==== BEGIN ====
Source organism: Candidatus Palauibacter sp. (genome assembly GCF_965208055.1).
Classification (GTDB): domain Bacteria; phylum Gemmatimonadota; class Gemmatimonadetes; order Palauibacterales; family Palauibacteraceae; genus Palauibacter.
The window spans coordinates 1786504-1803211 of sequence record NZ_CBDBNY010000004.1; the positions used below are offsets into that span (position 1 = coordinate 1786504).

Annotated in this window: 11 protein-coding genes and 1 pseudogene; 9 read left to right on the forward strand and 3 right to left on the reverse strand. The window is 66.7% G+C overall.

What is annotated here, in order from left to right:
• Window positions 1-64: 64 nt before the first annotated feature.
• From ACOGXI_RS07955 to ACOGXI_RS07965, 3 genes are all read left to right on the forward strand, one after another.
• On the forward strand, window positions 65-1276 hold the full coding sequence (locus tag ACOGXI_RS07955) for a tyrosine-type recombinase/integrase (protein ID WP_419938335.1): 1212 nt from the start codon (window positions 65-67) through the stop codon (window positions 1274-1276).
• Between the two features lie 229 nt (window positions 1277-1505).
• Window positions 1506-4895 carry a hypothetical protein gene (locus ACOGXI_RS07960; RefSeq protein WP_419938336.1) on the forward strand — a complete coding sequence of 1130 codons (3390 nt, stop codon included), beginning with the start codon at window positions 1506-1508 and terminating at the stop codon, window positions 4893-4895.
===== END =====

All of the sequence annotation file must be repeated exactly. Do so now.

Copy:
Source organism: Candidatus Palauibacter sp. (genome assembly GCF_965208055.1).
Classification (GTDB): domain Bacteria; phylum Gemmatimonadota; class Gemmatimonadetes; order Palauibacterales; family Palauibacteraceae; genus Palauibacter.
The window spans coordinates 1786504-1803211 of sequence record NZ_CBDBNY010000004.1; the positions used below are offsets into that span (position 1 = coordinate 1786504).

Annotated in this window: 11 protein-coding genes and 1 pseudogene; 9 read left to right on the forward strand and 3 right to left on the reverse strand. The window is 66.7% G+C overall.

What is annotated here, in order from left to right:
• Window positions 1-64: 64 nt before the first annotated feature.
• From ACOGXI_RS07955 to ACOGXI_RS07965, 3 genes are all read left to right on the forward strand, one after another.
• On the forward strand, window positions 65-1276 hold the full coding sequence (locus tag ACOGXI_RS07955) for a tyrosine-type recombinase/integrase (protein ID WP_419938335.1): 1212 nt from the start codon (window positions 65-67) through the stop codon (window positions 1274-1276).
• Between the two features lie 229 nt (window positions 1277-1505).
• Window positions 1506-4895 carry a hypothetical protein gene (locus ACOGXI_RS07960; RefSeq protein WP_419938336.1) on the forward strand — a complete coding sequence of 1130 codons (3390 nt, stop codon included), beginning with the start codon at window positions 1506-1508 and terminating at the stop codon, window positions 4893-4895.